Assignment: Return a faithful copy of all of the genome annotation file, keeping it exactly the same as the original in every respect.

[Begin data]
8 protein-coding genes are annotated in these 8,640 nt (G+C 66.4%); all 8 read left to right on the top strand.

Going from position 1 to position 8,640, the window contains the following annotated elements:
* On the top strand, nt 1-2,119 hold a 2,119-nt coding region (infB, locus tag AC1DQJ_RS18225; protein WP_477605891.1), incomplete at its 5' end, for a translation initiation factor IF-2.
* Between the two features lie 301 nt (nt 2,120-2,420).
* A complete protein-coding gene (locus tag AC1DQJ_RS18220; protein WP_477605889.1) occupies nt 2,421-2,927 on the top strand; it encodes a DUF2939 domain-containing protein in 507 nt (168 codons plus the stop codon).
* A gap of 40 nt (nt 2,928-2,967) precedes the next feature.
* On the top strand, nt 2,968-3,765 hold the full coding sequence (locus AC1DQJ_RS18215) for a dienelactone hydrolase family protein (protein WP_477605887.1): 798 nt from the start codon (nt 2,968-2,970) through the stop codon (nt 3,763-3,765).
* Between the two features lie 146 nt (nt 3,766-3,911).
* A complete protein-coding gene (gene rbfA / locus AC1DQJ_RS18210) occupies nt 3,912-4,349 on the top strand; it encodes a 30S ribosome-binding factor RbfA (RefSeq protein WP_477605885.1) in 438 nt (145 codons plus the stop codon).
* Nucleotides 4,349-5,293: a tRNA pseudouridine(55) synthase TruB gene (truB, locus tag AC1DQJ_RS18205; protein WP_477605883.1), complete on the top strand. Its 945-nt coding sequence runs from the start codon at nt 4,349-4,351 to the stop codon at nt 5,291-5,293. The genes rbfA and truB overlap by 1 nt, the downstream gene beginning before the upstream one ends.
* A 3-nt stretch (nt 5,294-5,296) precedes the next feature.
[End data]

8 protein-coding genes are annotated in these 8,640 nt (G+C 66.4%); all 8 read left to right on the top strand.

Going from position 1 to position 8,640, the window contains the following annotated elements:
* On the top strand, nt 1-2,119 hold a 2,119-nt coding region (infB, locus tag AC1DQJ_RS18225; protein WP_477605891.1), incomplete at its 5' end, for a translation initiation factor IF-2.
* Between the two features lie 301 nt (nt 2,120-2,420).
* A complete protein-coding gene (locus tag AC1DQJ_RS18220; protein WP_477605889.1) occupies nt 2,421-2,927 on the top strand; it encodes a DUF2939 domain-containing protein in 507 nt (168 codons plus the stop codon).
* A gap of 40 nt (nt 2,928-2,967) precedes the next feature.
* On the top strand, nt 2,968-3,765 hold the full coding sequence (locus AC1DQJ_RS18215) for a dienelactone hydrolase family protein (protein WP_477605887.1): 798 nt from the start codon (nt 2,968-2,970) through the stop codon (nt 3,763-3,765).
* Between the two features lie 146 nt (nt 3,766-3,911).
* A complete protein-coding gene (gene rbfA / locus AC1DQJ_RS18210) occupies nt 3,912-4,349 on the top strand; it encodes a 30S ribosome-binding factor RbfA (RefSeq protein WP_477605885.1) in 438 nt (145 codons plus the stop codon).
* Nucleotides 4,349-5,293: a tRNA pseudouridine(55) synthase TruB gene (truB, locus tag AC1DQJ_RS18205; protein WP_477605883.1), complete on the top strand. Its 945-nt coding sequence runs from the start codon at nt 4,349-4,351 to the stop codon at nt 5,291-5,293. The genes rbfA and truB overlap by 1 nt, the downstream gene beginning before the upstream one ends.
* A 3-nt stretch (nt 5,294-5,296) precedes the next feature.